Artisan Blog

Creepin’ It Real: Scary Job Interviews From Our Recruiters

Wednesday, October 31, 2018

Creepin’ It Real: Scary Job Interviews From Our Recruiters

We've all been there. We turn up late to an interview because of that pesky LA traffic. Maybe you meet your interviewer who is looking dashing in a suit and you're wearing jeans, or worse, shorts. Did you fail to do your research and you're horrifyingly unprepared to answer questions on the company?

Job hunting can be terrifying. We get that. And we all have at least one frightening interview we’ve endured. Our recruiters have lived to tell the tale of their early career interviews and they're sharing their horror stories with you this Halloween. Avoid any bone-chilling experiences at your next interview by learning from their mistakes.

Dressed to Depress

“On my first day of interviews to enter recruiting I had two back-to-back interviews: a corporate recruitment firm followed by a digital agency. My recruiter only prepared me for the first interview, not the second. The first interview took place in a private members-only bar, so of course, I was dressed to impress. I went straight to my second interview wearing a suit only to arrive at an edgy agency surrounded by people in casual, trendy clothes. There was nothing more humiliating than being marched through the office with everyone staring at my formal attire. The interviewer (wearing jeans) asked why I was dressed in such a way – I did explain myself and felt incredibly uncomfortable.” – Laura Pell – Recruiter at Artisan Creative

It’s important to do your own research on office environments. To get a better sense of a company’s culture and employees, look at their social pages, read up on their core values and look up their Glassdoor reviews. Look online for company events to gauge what to wear. Remember, in an interview, it’s always better to dress up than dress down -- make sure you’re well-groomed and presentable.

Scary Requests

”I once interviewed for a company specializing in hypoallergenic products. The job description clearly stated no strong perfumes so I made sure to skip my usual spritz that day. When I arrived, they had me sit face to face with the main interviewer while an associate sat in the chair right next to me and proceeded to lean in and take a few deep breaths. She continued to do that for the next few minutes and then asked if I was wearing deodorant. I said yes and apparently, the deodorant scent was too strong for their liking. I guess for this role, it wasn't enough to look the part, you have to smell the part as well!” – Jen Huynh – Recruiter at Artisan Creative

This request is uncommon and while we hope you won’t have to endure being sniffed at by interviewers, do heed any requests client’s make. They may ask you to fill in application forms, present portfolios or take a skills test. If you come unprepared, first impressions of your organizational skills will be duly noted.

We’d love to hear your interview horror stories. Do you have your own frightful story to share?

 

We hope you've enjoyed the 495th issue of our a.blog.  Happy Halloween!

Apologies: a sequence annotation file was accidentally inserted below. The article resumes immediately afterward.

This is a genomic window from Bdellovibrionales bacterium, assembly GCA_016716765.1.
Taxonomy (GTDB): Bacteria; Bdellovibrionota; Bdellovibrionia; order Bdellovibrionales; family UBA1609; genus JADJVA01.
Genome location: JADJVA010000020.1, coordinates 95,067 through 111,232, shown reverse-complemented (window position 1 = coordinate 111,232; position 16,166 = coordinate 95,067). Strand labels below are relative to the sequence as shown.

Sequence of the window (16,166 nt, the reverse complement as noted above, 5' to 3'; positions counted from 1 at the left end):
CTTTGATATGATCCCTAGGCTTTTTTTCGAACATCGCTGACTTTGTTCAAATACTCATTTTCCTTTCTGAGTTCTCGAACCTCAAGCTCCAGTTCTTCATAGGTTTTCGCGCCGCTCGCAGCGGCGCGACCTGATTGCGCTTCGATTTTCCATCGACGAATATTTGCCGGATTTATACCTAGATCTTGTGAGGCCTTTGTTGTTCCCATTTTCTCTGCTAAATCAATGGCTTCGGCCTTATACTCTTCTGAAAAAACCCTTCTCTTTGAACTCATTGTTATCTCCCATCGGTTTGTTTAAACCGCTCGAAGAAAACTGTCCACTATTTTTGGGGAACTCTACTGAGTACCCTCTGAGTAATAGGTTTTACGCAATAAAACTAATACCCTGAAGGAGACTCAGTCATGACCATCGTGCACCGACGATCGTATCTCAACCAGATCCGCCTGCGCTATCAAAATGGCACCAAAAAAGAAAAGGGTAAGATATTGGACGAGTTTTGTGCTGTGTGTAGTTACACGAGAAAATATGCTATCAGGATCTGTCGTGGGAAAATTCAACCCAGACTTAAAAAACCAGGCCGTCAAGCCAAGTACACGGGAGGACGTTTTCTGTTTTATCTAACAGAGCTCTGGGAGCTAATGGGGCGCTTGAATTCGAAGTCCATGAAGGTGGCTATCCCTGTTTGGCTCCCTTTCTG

How to Find a Mentor

Wednesday, October 24, 2018

How to Find a Mentor

 

Finding the right coach or mentor can take your creative or business career to the next level. In work and in life, no matter what stage you may find yourself in, you can always gain tremendous value by seeking guidance, wisdom, and aid from masters, teachers, or anyone with a unique perspective on your field.

It’s important to always be seeking the help of mentors and coaches. The biggest question is how do you find them? Lots of people are willing and able to help the right mentee - you just have to locate and approach them in ways that will show them the benefit of mentoring you, and the difference you’re going to make once you are committed to learning from them.

When looking for new coaches and mentors, or strengthening connections with those who have enriched your mind and soul in the past, it pays to keep these key principles in mind.

Bring Value

Before you seek out a mentor or coach, be able to show them what you can accomplish on your own. As much as people may believe in your potential, once you give them solid proof that you're on your way and you're willing to work toward your goals, you make it easier for them to support you.

Build your portfolio and resume. Do projects you love (even if they don’t come with high pay or a high profile). When you encounter a possible mentor, your body of work is your best introduction. Have something you’re proud to show.

Build Your Community

To receive support from others, constantly looking for new ways to support yourself and those around you. Building strong networks and communities is its own reward. The more you put yourself out there as a helpful, collaborative spirit, the more others will want to be part of your cause, including those who can provide valuable coaching and mentorship.

To gain mentorship, be a mentor to others. "Your legacy is not what you do," says writer and investor James Altucher. "It’s what the people you teach do." When you give more than you expect to get, the rewards can be far greater than you ever dared to anticipate.

Seek Out a Variety of Mentors

Intelligence and strength come in a rainbow of flavors. Julia Fawal lists five distinct types of mentors with whom you should cultivate close relationships. It includes not just masters and higher-ups, it also includes friends and coworkers you see every day.

Everyone has a different piece of the puzzle. Your most valuable mentorship may not come from a glamorous boss or a wizened shaman on a mountaintop, it may simply come from someone who sits next to you on mass transit.

Be Resilient

"The best mentorships I’ve had have taken a lot of time to cement," says Altucher. While some of your best coachings may come from a three-hour class, you must also have the patience, and put in the time, to build relationships with mentors that stay strong for years and decades.

This requires staying in touch, providing continuous value, and developing the relationship over time. Be adaptable to change when you want to keep relationships going through challenging times and circumstances and be willing to walk away from those that have run their course.

Be Humble